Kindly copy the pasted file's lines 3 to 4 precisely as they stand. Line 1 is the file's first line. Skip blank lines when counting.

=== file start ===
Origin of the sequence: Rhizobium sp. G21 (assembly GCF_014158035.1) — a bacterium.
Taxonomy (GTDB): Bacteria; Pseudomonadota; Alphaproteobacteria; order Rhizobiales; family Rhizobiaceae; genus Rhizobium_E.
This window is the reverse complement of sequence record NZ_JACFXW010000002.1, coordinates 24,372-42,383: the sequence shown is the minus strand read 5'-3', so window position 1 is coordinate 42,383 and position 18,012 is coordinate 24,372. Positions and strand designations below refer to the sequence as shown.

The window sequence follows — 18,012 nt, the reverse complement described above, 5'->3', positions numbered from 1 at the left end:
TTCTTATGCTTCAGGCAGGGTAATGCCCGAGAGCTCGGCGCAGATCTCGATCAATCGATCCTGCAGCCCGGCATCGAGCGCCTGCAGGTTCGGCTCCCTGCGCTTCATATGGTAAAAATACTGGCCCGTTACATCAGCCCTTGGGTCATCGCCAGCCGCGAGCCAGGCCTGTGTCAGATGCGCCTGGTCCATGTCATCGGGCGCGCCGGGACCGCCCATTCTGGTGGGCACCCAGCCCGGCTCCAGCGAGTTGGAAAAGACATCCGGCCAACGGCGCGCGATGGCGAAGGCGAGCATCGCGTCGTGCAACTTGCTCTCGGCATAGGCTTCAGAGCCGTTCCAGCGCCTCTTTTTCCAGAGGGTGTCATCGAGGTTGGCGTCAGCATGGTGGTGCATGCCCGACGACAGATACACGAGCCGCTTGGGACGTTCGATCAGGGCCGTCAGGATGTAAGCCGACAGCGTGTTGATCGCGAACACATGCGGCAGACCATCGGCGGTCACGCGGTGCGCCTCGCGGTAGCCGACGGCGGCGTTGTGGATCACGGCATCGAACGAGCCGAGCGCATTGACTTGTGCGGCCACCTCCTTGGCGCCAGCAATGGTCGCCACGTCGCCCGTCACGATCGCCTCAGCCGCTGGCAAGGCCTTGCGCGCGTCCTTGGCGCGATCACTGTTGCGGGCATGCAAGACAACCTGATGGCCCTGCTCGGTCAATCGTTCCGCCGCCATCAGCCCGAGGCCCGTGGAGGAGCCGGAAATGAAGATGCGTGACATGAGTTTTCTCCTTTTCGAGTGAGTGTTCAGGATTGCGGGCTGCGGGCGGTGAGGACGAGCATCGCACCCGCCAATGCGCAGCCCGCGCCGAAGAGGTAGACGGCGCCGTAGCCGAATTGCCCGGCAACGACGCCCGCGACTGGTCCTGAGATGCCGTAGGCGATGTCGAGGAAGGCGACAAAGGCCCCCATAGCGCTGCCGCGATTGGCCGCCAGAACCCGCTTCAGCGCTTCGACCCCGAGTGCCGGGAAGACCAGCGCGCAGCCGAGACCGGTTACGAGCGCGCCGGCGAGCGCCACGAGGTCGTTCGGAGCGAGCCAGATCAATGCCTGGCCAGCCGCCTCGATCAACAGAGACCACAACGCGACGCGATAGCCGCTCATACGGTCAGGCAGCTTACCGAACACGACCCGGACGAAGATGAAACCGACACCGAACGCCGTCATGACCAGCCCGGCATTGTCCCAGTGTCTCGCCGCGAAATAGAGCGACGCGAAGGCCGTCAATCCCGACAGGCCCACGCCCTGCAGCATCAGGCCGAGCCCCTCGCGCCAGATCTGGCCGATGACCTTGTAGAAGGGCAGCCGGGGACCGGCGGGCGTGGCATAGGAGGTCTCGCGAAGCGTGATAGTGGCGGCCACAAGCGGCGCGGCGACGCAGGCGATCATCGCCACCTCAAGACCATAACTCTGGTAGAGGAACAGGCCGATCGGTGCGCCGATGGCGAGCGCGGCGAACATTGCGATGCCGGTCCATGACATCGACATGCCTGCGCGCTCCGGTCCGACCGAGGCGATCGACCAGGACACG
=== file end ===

This window is the reverse complement of sequence record NZ_JACFXW010000002.1, coordinates 24,372-42,383: the sequence shown is the minus strand read 5'-3', so window position 1 is coordinate 42,383 and position 18,012 is coordinate 24,372. Positions and strand designations below refer to the sequence as shown.

The window sequence follows — 18,012 nt, the reverse complement described above, 5'->3', positions numbered from 1 at the left end: